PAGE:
The following is a blog post in response to a report by the BBC about a science fair where a boy was awarded first prize. I would suggest that before reading this you refer to the article to understand what I have to say.
Now, this is probably a controversial opinion, but I feel it has to be said. Below is my understanding of the key details of the situation regarding the EDF Science Competition controversy.
- EDF Energy science and technology competition was originally for girls only but later opened up to boys too.
- It had the ambition of encouraging girls in STEM.
- The competition was gender neutral and the adjudication panel contained a majority of female members.
- A boy won, and three of four runners-up were female.
My question here is, what is the problem? Boys were eligible to enter the competition, and the best project in the eyes of the adjudication panel won. Yes, the competition had the intention of promoting girls in STEM, but who’s to say it hasn’t done that? It’s not about the prizes, it’s about the involvement. I’m sure most of the participants of that science fair came away from the experience with pride, enthusiasm and of course, many new ideas.
To those criticizing the idea that a contest to promote females in STEM would have a male winner, I ask: is allowing a girl to win by default really a way to promote girls in STEM? There is no worse feeling on earth than feeling like your success is because of your gender, or feeling like the token female and I have been in that situation more times than I care to count. I would truly hate for a fellow girl in STEM to ever feel the same.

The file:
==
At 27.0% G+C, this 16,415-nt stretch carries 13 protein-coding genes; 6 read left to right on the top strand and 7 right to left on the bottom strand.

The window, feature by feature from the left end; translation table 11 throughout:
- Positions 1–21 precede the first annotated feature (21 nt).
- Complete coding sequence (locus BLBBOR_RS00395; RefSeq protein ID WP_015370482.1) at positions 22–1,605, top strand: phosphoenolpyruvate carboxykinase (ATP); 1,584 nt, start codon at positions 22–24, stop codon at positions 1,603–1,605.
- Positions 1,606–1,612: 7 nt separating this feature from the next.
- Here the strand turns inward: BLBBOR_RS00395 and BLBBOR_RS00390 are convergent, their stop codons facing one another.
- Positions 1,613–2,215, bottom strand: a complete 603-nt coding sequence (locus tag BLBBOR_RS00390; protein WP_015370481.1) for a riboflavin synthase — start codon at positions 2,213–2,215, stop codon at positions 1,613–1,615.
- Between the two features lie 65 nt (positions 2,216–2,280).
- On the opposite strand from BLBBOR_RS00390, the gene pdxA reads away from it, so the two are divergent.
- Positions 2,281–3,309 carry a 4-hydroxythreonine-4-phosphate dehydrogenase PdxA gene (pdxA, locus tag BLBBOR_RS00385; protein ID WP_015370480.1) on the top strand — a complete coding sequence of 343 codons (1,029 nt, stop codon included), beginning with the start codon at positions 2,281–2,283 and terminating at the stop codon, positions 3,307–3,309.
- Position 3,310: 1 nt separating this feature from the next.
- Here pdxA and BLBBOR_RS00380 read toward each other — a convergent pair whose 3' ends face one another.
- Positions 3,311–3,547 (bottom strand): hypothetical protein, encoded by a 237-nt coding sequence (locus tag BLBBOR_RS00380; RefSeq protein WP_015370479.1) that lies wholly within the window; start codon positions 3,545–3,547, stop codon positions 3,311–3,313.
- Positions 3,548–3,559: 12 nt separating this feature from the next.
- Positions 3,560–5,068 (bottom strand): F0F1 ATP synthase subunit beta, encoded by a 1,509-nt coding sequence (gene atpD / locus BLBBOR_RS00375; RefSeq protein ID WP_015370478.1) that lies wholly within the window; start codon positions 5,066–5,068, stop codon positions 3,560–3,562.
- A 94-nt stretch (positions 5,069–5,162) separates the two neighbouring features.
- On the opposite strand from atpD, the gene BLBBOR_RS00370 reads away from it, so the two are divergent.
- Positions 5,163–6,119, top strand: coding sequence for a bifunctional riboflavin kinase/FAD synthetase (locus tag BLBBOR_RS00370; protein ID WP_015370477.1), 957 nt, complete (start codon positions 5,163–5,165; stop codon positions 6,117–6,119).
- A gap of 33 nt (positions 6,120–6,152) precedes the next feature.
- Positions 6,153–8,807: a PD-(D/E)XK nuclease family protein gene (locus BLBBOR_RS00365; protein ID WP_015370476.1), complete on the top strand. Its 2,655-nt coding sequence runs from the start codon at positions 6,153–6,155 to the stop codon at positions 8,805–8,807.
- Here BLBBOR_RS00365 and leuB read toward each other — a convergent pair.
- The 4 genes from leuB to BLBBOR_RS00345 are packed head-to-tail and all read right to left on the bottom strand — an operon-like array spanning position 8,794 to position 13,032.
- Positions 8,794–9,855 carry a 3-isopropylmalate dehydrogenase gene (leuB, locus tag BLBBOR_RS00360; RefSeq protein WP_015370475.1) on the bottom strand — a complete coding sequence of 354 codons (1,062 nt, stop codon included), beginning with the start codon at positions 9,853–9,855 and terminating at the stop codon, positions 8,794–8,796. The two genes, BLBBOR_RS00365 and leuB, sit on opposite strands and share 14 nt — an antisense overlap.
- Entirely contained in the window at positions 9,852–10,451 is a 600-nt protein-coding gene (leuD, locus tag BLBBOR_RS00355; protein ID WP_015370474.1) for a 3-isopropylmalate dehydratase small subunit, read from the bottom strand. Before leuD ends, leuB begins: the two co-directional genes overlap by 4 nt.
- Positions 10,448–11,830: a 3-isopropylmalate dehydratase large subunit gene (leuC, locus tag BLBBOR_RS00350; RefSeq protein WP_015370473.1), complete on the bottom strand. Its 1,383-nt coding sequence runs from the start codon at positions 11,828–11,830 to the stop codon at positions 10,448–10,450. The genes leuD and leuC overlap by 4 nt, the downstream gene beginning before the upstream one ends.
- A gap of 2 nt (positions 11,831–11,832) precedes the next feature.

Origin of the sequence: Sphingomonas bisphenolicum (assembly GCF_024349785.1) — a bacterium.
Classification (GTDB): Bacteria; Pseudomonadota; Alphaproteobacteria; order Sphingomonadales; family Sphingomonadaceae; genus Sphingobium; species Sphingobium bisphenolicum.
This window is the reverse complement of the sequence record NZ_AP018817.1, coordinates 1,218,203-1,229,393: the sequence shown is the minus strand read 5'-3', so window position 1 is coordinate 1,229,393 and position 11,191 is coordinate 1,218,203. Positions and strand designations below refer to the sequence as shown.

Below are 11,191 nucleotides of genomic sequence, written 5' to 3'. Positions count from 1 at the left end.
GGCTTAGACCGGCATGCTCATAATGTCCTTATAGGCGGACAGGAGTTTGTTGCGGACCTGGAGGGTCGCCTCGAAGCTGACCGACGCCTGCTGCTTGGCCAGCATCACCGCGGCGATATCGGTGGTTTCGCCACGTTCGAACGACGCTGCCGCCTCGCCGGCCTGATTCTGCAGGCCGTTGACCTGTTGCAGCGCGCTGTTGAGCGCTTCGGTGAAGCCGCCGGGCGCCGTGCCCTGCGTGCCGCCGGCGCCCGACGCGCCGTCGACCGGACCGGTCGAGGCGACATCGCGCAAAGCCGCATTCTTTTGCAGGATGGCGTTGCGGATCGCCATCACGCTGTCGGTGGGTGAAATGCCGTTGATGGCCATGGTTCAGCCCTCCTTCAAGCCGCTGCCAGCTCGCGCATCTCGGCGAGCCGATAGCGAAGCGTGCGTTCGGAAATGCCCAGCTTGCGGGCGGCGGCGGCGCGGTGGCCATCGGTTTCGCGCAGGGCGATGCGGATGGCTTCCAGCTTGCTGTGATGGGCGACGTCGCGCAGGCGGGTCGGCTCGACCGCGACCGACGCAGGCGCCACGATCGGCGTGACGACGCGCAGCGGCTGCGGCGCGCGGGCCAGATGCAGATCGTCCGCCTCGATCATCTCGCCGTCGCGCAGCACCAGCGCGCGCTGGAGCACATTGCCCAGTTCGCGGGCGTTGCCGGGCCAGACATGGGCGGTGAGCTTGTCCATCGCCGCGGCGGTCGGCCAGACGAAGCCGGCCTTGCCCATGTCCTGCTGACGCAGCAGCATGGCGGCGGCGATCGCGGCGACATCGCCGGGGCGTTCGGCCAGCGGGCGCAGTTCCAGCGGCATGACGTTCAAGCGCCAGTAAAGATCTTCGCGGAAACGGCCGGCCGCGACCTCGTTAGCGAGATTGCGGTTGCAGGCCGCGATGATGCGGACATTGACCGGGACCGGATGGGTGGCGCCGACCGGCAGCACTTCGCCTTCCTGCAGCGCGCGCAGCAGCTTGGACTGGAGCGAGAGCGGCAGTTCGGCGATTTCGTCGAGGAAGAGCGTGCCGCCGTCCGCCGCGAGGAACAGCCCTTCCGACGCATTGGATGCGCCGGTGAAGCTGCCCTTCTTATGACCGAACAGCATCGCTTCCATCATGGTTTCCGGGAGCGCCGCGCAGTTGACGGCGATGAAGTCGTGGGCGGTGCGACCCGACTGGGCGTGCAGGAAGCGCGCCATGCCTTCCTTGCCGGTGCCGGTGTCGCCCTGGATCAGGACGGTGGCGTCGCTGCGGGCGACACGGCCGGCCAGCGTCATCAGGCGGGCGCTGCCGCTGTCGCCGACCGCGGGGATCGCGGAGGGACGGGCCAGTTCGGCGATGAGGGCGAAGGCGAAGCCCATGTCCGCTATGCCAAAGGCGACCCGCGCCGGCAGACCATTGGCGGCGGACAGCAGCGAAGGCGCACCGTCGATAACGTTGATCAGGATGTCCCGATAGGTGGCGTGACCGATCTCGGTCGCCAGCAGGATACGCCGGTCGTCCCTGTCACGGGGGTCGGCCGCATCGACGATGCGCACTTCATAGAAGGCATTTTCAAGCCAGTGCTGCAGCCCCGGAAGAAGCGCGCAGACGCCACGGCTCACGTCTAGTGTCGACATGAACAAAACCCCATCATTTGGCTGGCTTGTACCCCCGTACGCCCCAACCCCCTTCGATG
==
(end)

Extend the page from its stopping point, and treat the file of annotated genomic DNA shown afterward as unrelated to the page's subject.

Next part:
The first two times I entered a science fair (the BT Young Scientist) it was won by first an individual male and then a group of two boys. Did that discourage me? NO. I marched up to their stand, quizzed them on their projects to see what made them better than mine, then went back to the drawing board and made improvements to my own project, until eventually myself and my teammates were good enough to win.
Us girls have more grit and determination than to just give up because we don’t win a competition. We are not dolls that need to be rolled up in cotton wool and placed on a shelf, protected from the outside world. Please give us more credit than that.
If we try to promote girls in STEM by making ‘female only’ competitions or insisting that girls should win science fairs rather than boys, all we teach them is that they aren’t good enough to stand their own ground and fight their own battles. We teach them that they aren’t good enough to compete against the men.
So if you really care about increasing the rate of STEM uptake in females, why not be a bit more tactful about it. Don’t say ‘a girl should have won because she’s a girl.’ Instead, track down the three girls who came runner-up and use them as the role models. Why not celebrate their success? Don’t forget about them – because who knows, maybe next year one of those girls will take first place.
Let’s not forget what feminism is about guys: equality for both genders. We fight against the elevation of one gender over another, but we cannot be seen to want to tip the balance the other way as it undermines our cause.
A feminist, and a girl in STEM.